Kick-start your marcoms projects – a brief guide to briefing your copywriter

A request from a potential new client prompts me to share some thoughts on how to work effectively with your copywriter to get your projects off to a flying start.

Don’t be stingy with the brief…
You’ll need to provide background into your company, your audience, your solutions and the competitive landscape. The old ‘Who, What, Why, Where, When, How?’ framework is useful, and I use a ‘copy platform’ briefing document. I don’t expect my clients to sit down and complete this; I walk them through it during our initial conversation.

Is the copywriter working to an existing design (perhaps for an exhibition stand or advertisement) or do you need them to come up with a basic theme or concept?

…but less is definitely more!
Sending your copywriter zipfiles of PowerPoint presentations, datasheets and whitepapers (or, heaven forbid, a series of lengthy videos) as background is no substitute for a proper brief. It eats into your budget too, as they’ll need to sift through many pages and slides to find the half-a-dozen points that are actually relevant.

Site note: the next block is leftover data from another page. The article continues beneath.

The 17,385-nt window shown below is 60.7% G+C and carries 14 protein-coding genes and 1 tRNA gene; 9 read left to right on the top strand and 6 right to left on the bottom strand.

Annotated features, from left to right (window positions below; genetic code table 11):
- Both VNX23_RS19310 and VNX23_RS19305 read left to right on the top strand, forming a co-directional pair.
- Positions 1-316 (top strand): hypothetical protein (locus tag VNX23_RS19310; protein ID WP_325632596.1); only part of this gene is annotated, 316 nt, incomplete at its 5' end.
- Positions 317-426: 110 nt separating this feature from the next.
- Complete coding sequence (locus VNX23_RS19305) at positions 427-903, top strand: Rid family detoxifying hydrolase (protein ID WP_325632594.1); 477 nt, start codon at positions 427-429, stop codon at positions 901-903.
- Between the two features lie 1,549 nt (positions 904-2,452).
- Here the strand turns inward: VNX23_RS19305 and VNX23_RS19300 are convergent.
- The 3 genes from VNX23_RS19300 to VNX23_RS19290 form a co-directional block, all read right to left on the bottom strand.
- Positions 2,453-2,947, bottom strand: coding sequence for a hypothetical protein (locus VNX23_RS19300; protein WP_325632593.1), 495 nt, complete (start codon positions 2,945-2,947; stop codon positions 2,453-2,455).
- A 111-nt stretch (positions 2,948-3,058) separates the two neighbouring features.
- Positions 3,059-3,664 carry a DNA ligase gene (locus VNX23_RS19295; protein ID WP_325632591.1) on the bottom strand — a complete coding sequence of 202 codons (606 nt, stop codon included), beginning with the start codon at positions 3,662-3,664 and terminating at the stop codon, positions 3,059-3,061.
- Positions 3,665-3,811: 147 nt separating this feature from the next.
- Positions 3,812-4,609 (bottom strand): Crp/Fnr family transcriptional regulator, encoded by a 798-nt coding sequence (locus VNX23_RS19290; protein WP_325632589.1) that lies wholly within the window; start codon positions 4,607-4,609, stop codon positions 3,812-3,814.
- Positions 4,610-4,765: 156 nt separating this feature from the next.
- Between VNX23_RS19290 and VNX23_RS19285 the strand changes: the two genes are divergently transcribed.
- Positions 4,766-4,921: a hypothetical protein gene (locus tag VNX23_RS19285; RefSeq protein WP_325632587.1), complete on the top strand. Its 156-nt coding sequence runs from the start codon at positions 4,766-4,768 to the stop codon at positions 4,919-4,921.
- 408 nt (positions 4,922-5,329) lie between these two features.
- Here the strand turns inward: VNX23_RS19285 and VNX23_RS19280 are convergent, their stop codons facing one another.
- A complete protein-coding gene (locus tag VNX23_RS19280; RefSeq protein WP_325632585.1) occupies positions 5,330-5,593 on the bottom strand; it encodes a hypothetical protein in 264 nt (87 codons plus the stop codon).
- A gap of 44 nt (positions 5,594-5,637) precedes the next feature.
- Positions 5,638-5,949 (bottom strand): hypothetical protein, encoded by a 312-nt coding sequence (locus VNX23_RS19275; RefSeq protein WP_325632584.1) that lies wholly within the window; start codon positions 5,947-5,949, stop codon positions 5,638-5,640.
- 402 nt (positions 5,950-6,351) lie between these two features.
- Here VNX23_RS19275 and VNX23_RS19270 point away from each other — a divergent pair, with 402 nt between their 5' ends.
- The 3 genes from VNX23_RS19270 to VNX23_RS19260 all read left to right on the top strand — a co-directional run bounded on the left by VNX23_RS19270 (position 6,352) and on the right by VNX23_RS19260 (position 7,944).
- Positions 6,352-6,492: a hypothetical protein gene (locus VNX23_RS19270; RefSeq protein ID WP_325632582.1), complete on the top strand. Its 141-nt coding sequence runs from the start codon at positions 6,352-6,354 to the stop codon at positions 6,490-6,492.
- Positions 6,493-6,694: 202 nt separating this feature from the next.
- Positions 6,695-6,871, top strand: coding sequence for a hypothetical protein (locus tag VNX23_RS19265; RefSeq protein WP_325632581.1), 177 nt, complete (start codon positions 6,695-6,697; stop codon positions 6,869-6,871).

Therefore, it’s better for everyone if you are highly selective about what you send and are prepared to talk the content through. Don’t send content just in case it might be useful. You’ll dilute your message.

A clear brief is worth a ton of background reading to your copywriter
A clear brief is worth a ton of background reading to your copywriter

What do you charge?
Asking your writer’s hourly/daily rate, or what it will cost to produce a particular item, is a difficult question for them to answer. The work required to produce a compelling piece of copy will vary depending on the amount of research required. Are they taking someone else’s first draft and knocking it into shape or starting with a literal blank sheet and conducting multiple interviews? Exactly how long is that piece of string?

Their experience has a bearing, too. A copywriter who knows their stuff may have a higher hourly rate but should be able to get to the heart of what you need more quickly than a novice.

In return, you can expect your copywriter to:

  • Bring a fresh perspective to your business
  • (Politely) challenge any assumptions and jargon that would block effective communication
  • Write engagingly and accurately
  • Bring out the hidden benefits of what you do – and which you yourself may take for granted
  • Keep you posted on progress
  • Avoid nasty surprises when it comes to invoicing

I hope this helps you to build a productive relationship with your chosen copywriter, whether you choose M squared or not!


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